State pension forecast: How to understand it and fix shortfalls

by Steve Webb from Money Observer |

Pension Clinic: are you under state pension age? Do yourself a favour and get a state pension forecast.

If you are under state pension age, one very practical thing that you can do at the start of 2020 is obtain a state pension forecast. There were big changes in April 2016 and it is therefore worth understanding your rights under the new system, including the potential to top up at very favourable rates.

You can get a state pension forecast almost instantaneously online, although you can also get one in the post if you prefer. If you visit the website ( and satisfy the necessary security checks, you will be taken to a web page that provides full details of your national insurance history. It will also give you two figures for your state pension – one is the amount you have already built up, and the other is the maximum amount you could get.

The amount you have already built up will reflect your national insurance record to date. If the figure isn’t what you expected, it’s worth reading through the details of your NI record in case contributions you have made in the past (for example, in a previous job) have not been credited.

Another reason the figure might be unexpected is that people who have been members of a public sector or company scheme will usually have spent years when they were ‘contracted out’ of part of the state pension system. There is a deduction from your state pension figure to take account of this.

The deduction for past contracting out causes a lot of confusion. People have heard that they need 35 years of contributions for a ‘full’ pension, but discover that despite having more than 35 years they are not going to get the maximum amount. This is because of past periods of contracting out.

To try to explain what was going on, the government invented something called the Cope – the ‘contracted out pension equivalent’ which appears on many state pension statements. This is designed to remind people that if they were in a ‘contracted out’ pension scheme, that scheme is expected to pay part of their state pension, rather than the government.

This Cope figure makes some sense for those who were in final-salary type pensions, where the scheme did indeed promise to pay a replacement pension of at least this amount.

But for those who were contracted out into a defined contribution or ‘pot of money’ pension, the Cope figure may bear no relation to the actual amount they get from their pension pot at retirement.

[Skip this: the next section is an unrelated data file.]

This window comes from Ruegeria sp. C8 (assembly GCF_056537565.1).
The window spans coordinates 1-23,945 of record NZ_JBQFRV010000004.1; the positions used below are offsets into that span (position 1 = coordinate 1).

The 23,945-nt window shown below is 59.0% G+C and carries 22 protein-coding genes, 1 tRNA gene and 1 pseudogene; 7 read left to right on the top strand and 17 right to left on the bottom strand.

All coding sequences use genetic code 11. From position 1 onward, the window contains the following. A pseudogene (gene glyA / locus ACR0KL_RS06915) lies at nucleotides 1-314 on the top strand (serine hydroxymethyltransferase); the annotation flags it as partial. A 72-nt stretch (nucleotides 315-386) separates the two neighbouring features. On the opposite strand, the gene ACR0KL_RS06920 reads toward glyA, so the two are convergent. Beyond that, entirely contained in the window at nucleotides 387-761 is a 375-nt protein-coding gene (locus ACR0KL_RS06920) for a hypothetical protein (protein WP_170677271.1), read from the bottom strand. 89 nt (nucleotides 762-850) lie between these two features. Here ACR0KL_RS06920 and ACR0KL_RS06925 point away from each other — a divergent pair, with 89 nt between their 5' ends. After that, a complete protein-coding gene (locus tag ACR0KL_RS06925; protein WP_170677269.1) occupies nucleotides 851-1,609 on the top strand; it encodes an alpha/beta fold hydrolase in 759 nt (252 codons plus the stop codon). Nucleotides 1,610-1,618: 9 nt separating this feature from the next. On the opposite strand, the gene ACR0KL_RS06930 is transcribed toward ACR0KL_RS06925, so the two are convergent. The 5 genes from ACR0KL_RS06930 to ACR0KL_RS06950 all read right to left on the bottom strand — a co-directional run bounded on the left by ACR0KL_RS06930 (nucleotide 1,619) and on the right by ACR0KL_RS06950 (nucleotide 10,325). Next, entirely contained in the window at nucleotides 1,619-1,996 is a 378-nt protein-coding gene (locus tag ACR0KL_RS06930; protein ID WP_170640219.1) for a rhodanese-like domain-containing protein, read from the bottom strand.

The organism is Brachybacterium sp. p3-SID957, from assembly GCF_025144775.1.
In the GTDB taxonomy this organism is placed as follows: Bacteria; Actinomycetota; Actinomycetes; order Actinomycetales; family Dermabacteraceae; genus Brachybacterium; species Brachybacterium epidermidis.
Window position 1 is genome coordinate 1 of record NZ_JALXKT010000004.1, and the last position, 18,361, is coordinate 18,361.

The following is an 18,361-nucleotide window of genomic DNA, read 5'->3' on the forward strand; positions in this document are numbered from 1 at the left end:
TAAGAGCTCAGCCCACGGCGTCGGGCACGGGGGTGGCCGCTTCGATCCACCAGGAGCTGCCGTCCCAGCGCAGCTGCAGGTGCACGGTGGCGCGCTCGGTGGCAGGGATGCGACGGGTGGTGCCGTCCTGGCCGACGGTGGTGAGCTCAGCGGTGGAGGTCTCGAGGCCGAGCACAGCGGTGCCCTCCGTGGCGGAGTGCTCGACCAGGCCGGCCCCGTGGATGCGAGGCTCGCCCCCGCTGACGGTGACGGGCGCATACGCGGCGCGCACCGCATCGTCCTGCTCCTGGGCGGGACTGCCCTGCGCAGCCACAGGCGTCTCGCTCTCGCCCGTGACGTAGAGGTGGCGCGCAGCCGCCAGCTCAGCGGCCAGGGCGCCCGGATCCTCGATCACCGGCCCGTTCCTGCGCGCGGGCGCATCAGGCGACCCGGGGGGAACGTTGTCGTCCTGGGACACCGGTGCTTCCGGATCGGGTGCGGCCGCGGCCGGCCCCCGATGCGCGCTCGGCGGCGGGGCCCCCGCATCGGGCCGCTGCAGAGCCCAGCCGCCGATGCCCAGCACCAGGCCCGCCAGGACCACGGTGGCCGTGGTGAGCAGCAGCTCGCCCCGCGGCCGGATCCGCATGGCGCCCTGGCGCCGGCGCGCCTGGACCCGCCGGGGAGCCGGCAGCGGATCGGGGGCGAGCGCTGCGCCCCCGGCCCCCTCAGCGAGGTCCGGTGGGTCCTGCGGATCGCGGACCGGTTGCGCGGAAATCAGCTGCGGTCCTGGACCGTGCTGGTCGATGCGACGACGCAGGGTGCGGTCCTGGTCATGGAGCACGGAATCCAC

One important thing to note about the Cope figure is that it was already taken account of when your state pension was worked out. You do not have to do any further arithmetic to work out what you are entitled to, and can ignore the Cope figure if you wish.

What you’ve built up

The lower figure in your statement will be the pension you have built up so far. But if you have one or more full years to go before retirement then there could be a higher figure which is the amount you could get. This will take account of any further years of contributions you might make, either through paid work, national insurance credits (for example for being a carer) or voluntary contributions.

If you have stopped work and are short of the maximum pension amount, it is well worth considering voluntary contributions for years since the rules changed in 2016. Such contributions – known as Class 3 NICs – are offered at a heavily subsidised rate.

You typically have to pay roughly £750 to fill one year in your NI record, but this adds 1/35 of a full pension. As this is worth roughly £250 per year at retirement, you only have to live for three or four years post retirement to get your money back – anything else is profit.

The only people for whom this is unlikely to make sense are those in very poor health or those who are on means-tested benefits and would lose benefit if they increased their state pension. You can find a simple guide to topping up your state pension on the Royal London website at

Top-ups to go mainstream

The new state pension has given a new lease of life to the idea of topping up your state pension through voluntary NI contributions. As the chart shows, back in 2016/17 just £13 million per year was paid in by people who wanted to boost their NI record, but two years later that figure had increased ninefold. Given the heavily subsidised rate at which you can top up your pension, it is good to see so many more people taking up the opportunity.

Source: Government’s Actuary’s Department

Steve Webb is a former pensions minister and director of policy at Royal London. He is currently a partner at consultancy Lane Clark and Peacock.

This article was originally published in our sister magazine Money Observer. Click here to subscribe.

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